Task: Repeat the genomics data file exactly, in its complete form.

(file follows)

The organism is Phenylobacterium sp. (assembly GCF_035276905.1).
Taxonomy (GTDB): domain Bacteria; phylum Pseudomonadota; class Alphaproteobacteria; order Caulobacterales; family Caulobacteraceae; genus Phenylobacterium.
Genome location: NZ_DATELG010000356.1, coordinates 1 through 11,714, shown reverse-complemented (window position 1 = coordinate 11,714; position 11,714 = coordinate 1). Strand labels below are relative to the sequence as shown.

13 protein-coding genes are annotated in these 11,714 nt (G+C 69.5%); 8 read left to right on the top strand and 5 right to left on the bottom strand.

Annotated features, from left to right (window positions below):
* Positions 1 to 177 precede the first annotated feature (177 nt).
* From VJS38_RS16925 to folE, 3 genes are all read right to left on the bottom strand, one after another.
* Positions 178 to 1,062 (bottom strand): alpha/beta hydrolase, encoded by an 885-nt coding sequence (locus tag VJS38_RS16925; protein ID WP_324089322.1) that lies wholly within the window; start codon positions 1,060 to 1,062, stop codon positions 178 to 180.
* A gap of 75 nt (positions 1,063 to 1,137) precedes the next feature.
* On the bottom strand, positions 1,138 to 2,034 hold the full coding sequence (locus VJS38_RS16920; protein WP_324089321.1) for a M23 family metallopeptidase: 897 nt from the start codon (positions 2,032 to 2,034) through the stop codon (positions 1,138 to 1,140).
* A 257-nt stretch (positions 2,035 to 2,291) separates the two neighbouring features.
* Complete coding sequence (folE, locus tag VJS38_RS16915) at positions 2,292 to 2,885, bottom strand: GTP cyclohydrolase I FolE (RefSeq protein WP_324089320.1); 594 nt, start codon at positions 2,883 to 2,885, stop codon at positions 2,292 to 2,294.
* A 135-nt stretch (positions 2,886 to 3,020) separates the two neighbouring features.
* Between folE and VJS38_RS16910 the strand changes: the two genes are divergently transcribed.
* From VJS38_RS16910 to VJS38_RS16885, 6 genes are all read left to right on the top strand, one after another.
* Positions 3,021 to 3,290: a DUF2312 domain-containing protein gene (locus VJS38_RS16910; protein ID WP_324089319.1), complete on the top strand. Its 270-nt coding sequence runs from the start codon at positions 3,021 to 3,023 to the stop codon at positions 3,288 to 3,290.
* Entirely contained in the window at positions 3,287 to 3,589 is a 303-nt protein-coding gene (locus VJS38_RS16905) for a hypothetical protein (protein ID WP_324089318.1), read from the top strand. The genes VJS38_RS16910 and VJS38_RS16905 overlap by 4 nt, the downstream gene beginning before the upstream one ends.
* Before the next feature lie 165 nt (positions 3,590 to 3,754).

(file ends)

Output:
The organism is Phenylobacterium sp. (assembly GCF_035276905.1).
Taxonomy (GTDB): domain Bacteria; phylum Pseudomonadota; class Alphaproteobacteria; order Caulobacterales; family Caulobacteraceae; genus Phenylobacterium.
Genome location: NZ_DATELG010000356.1, coordinates 1 through 11,714, shown reverse-complemented (window position 1 = coordinate 11,714; position 11,714 = coordinate 1). Strand labels below are relative to the sequence as shown.

13 protein-coding genes are annotated in these 11,714 nt (G+C 69.5%); 8 read left to right on the top strand and 5 right to left on the bottom strand.

Annotated features, from left to right (window positions below):
* Positions 1 to 177 precede the first annotated feature (177 nt).
* From VJS38_RS16925 to folE, 3 genes are all read right to left on the bottom strand, one after another.
* Positions 178 to 1,062 (bottom strand): alpha/beta hydrolase, encoded by an 885-nt coding sequence (locus tag VJS38_RS16925; protein ID WP_324089322.1) that lies wholly within the window; start codon positions 1,060 to 1,062, stop codon positions 178 to 180.
* A gap of 75 nt (positions 1,063 to 1,137) precedes the next feature.
* On the bottom strand, positions 1,138 to 2,034 hold the full coding sequence (locus VJS38_RS16920; protein WP_324089321.1) for a M23 family metallopeptidase: 897 nt from the start codon (positions 2,032 to 2,034) through the stop codon (positions 1,138 to 1,140).
* A 257-nt stretch (positions 2,035 to 2,291) separates the two neighbouring features.
* Complete coding sequence (folE, locus tag VJS38_RS16915) at positions 2,292 to 2,885, bottom strand: GTP cyclohydrolase I FolE (RefSeq protein WP_324089320.1); 594 nt, start codon at positions 2,883 to 2,885, stop codon at positions 2,292 to 2,294.
* A 135-nt stretch (positions 2,886 to 3,020) separates the two neighbouring features.
* Between folE and VJS38_RS16910 the strand changes: the two genes are divergently transcribed.
* From VJS38_RS16910 to VJS38_RS16885, 6 genes are all read left to right on the top strand, one after another.
* Positions 3,021 to 3,290: a DUF2312 domain-containing protein gene (locus VJS38_RS16910; protein ID WP_324089319.1), complete on the top strand. Its 270-nt coding sequence runs from the start codon at positions 3,021 to 3,023 to the stop codon at positions 3,288 to 3,290.
* Entirely contained in the window at positions 3,287 to 3,589 is a 303-nt protein-coding gene (locus VJS38_RS16905) for a hypothetical protein (protein ID WP_324089318.1), read from the top strand. The genes VJS38_RS16910 and VJS38_RS16905 overlap by 4 nt, the downstream gene beginning before the upstream one ends.
* Before the next feature lie 165 nt (positions 3,590 to 3,754).